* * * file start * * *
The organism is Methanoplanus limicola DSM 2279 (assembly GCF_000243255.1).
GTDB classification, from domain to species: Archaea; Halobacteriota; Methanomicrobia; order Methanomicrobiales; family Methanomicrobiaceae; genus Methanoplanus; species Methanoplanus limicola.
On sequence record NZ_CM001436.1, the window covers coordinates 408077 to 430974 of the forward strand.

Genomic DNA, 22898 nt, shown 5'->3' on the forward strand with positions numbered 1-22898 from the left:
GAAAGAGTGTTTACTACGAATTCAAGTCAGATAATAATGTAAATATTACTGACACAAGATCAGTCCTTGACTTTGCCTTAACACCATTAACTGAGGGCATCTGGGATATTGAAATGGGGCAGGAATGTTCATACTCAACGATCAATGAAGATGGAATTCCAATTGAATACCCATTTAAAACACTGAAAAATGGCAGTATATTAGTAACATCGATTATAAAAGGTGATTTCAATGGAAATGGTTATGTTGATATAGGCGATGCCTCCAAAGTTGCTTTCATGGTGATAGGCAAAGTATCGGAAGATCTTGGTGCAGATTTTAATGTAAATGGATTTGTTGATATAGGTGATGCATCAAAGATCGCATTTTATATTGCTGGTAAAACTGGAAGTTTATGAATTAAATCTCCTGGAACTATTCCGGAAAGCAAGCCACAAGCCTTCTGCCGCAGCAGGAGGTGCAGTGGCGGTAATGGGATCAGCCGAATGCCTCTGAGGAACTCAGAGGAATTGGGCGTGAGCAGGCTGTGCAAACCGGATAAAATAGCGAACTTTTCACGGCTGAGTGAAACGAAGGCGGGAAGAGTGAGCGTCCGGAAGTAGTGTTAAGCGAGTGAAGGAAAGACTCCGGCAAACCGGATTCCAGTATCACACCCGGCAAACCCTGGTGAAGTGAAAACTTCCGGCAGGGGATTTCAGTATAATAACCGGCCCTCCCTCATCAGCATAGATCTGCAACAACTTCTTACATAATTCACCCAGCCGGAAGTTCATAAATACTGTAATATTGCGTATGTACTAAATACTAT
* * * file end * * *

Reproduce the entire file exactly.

The organism is Methanoplanus limicola DSM 2279 (assembly GCF_000243255.1).
GTDB classification, from domain to species: Archaea; Halobacteriota; Methanomicrobia; order Methanomicrobiales; family Methanomicrobiaceae; genus Methanoplanus; species Methanoplanus limicola.
On sequence record NZ_CM001436.1, the window covers coordinates 408077 to 430974 of the forward strand.

Genomic DNA, 22898 nt, shown 5'->3' on the forward strand with positions numbered 1-22898 from the left:
GAAAGAGTGTTTACTACGAATTCAAGTCAGATAATAATGTAAATATTACTGACACAAGATCAGTCCTTGACTTTGCCTTAACACCATTAACTGAGGGCATCTGGGATATTGAAATGGGGCAGGAATGTTCATACTCAACGATCAATGAAGATGGAATTCCAATTGAATACCCATTTAAAACACTGAAAAATGGCAGTATATTAGTAACATCGATTATAAAAGGTGATTTCAATGGAAATGGTTATGTTGATATAGGCGATGCCTCCAAAGTTGCTTTCATGGTGATAGGCAAAGTATCGGAAGATCTTGGTGCAGATTTTAATGTAAATGGATTTGTTGATATAGGTGATGCATCAAAGATCGCATTTTATATTGCTGGTAAAACTGGAAGTTTATGAATTAAATCTCCTGGAACTATTCCGGAAAGCAAGCCACAAGCCTTCTGCCGCAGCAGGAGGTGCAGTGGCGGTAATGGGATCAGCCGAATGCCTCTGAGGAACTCAGAGGAATTGGGCGTGAGCAGGCTGTGCAAACCGGATAAAATAGCGAACTTTTCACGGCTGAGTGAAACGAAGGCGGGAAGAGTGAGCGTCCGGAAGTAGTGTTAAGCGAGTGAAGGAAAGACTCCGGCAAACCGGATTCCAGTATCACACCCGGCAAACCCTGGTGAAGTGAAAACTTCCGGCAGGGGATTTCAGTATAATAACCGGCCCTCCCTCATCAGCATAGATCTGCAACAACTTCTTACATAATTCACCCAGCCGGAAGTTCATAAATACTGTAATATTGCGTATGTACTAAATACTAT